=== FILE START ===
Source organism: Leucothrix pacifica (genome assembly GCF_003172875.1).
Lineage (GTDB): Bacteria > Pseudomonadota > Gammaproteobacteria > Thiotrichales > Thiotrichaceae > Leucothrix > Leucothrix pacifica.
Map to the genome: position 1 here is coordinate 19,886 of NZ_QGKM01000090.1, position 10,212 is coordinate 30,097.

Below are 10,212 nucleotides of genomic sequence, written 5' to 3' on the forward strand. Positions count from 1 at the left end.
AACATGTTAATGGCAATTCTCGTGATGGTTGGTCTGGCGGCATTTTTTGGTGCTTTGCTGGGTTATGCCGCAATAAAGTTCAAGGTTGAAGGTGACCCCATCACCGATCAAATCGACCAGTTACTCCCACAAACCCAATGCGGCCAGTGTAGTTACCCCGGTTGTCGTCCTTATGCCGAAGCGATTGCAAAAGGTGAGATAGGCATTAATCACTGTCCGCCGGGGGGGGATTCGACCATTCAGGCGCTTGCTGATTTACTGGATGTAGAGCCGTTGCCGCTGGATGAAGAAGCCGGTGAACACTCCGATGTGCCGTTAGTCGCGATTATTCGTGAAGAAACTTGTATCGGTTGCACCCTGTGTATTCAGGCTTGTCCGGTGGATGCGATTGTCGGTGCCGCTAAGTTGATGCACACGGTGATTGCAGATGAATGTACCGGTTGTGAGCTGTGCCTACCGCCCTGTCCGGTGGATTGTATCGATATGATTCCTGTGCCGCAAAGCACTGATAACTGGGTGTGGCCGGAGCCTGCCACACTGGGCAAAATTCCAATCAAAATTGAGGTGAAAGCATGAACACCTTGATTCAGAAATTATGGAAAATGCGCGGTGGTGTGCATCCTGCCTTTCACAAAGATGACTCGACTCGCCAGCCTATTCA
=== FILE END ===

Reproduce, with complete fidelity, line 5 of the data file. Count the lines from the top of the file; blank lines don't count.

AACATGTTAATGGCAATTCTCGTGATGGTTGGTCTGGCGGCATTTTTTGGTGCTTTGCTGGGTTATGCCGCAATAAAGTTCAAGGTTGAAGGTGACCCCATCACCGATCAAATCGACCAGTTACTCCCACAAACCCAATGCGGCCAGTGTAGTTACCCCGGTTGTCGTCCTTATGCCGAAGCGATTGCAAAAGGTGAGATAGGCATTAATCACTGTCCGCCGGGGGGGGATTCGACCATTCAGGCGCTTGCTGATTTACTGGATGTAGAGCCGTTGCCGCTGGATGAAGAAGCCGGTGAACACTCCGATGTGCCGTTAGTCGCGATTATTCGTGAAGAAACTTGTATCGGTTGCACCCTGTGTATTCAGGCTTGTCCGGTGGATGCGATTGTCGGTGCCGCTAAGTTGATGCACACGGTGATTGCAGATGAATGTACCGGTTGTGAGCTGTGCCTACCGCCCTGTCCGGTGGATTGTATCGATATGATTCCTGTGCCGCAAAGCACTGATAACTGGGTGTGGCCGGAGCCTGCCACACTGGGCAAAATTCCAATCAAAATTGAGGTGAAAGCATGAACACCTTGATTCAGAAATTATGGAAAATGCGCGGTGGTGTGCATCCTGCCTTTCACAAAGATGACTCGACTCGCCAGCCTATTCA